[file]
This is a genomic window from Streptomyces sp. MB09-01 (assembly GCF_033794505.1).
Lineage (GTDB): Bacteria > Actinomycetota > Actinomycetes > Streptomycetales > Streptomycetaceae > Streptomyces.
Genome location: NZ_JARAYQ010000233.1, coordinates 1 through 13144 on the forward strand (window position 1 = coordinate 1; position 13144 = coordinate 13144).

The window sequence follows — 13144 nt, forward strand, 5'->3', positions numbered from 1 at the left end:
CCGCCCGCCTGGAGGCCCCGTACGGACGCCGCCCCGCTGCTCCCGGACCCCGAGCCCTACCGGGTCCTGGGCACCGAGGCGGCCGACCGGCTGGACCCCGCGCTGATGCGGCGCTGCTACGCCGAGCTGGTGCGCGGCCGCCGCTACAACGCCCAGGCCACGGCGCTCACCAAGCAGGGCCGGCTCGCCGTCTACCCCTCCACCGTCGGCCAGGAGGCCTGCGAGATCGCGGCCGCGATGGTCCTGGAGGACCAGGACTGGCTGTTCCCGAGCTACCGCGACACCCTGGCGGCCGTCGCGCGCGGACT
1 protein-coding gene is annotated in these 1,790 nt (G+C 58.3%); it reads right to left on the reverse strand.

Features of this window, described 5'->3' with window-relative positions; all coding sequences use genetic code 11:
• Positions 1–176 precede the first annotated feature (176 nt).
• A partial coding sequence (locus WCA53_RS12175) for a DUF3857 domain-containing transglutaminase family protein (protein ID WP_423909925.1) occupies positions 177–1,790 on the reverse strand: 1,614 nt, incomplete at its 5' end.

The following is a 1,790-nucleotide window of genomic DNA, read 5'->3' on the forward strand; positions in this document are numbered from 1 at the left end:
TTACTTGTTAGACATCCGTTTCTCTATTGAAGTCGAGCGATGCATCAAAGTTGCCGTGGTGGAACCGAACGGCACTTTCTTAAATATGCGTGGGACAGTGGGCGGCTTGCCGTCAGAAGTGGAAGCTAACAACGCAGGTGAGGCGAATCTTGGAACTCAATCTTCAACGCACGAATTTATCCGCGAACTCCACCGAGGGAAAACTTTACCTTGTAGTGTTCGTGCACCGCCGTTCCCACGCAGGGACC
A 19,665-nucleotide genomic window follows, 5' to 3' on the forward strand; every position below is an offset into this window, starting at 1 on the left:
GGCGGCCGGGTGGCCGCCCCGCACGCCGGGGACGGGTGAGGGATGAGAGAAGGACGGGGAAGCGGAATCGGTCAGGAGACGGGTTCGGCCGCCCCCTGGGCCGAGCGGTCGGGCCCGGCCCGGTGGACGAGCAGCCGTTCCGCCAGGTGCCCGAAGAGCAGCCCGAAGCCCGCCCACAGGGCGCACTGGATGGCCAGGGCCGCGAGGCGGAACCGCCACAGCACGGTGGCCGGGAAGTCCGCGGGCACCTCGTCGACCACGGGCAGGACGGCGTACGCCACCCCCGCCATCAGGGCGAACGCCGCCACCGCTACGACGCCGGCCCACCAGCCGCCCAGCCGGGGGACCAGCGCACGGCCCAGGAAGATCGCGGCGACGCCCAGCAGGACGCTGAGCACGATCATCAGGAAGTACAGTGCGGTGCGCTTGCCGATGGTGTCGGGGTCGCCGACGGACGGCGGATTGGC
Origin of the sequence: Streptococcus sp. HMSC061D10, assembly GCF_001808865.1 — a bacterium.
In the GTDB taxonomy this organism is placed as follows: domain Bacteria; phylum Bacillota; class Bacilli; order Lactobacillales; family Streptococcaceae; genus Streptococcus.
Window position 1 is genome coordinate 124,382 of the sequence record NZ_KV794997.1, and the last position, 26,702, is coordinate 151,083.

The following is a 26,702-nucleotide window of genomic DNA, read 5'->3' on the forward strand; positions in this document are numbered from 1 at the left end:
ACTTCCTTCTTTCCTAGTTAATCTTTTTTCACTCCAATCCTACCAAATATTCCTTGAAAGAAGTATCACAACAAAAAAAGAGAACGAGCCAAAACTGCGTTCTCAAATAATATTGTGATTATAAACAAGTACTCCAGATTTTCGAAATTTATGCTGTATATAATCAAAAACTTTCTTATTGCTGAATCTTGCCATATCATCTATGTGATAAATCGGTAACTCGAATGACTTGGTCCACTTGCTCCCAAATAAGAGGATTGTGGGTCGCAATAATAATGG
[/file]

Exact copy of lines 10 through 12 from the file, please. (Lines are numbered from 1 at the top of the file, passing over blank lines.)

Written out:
The following is a 1,790-nucleotide window of genomic DNA, read 5'->3' on the forward strand; positions in this document are numbered from 1 at the left end:
TTACTTGTTAGACATCCGTTTCTCTATTGAAGTCGAGCGATGCATCAAAGTTGCCGTGGTGGAACCGAACGGCACTTTCTTAAATATGCGTGGGACAGTGGGCGGCTTGCCGTCAGAAGTGGAAGCTAACAACGCAGGTGAGGCGAATCTTGGAACTCAATCTTCAACGCACGAATTTATCCGCGAACTCCACCGAGGGAAAACTTTACCTTGTAGTGTTCGTGCACCGCCGTTCCCACGCAGGGACC
A 19,665-nucleotide genomic window follows, 5' to 3' on the forward strand; every position below is an offset into this window, starting at 1 on the left: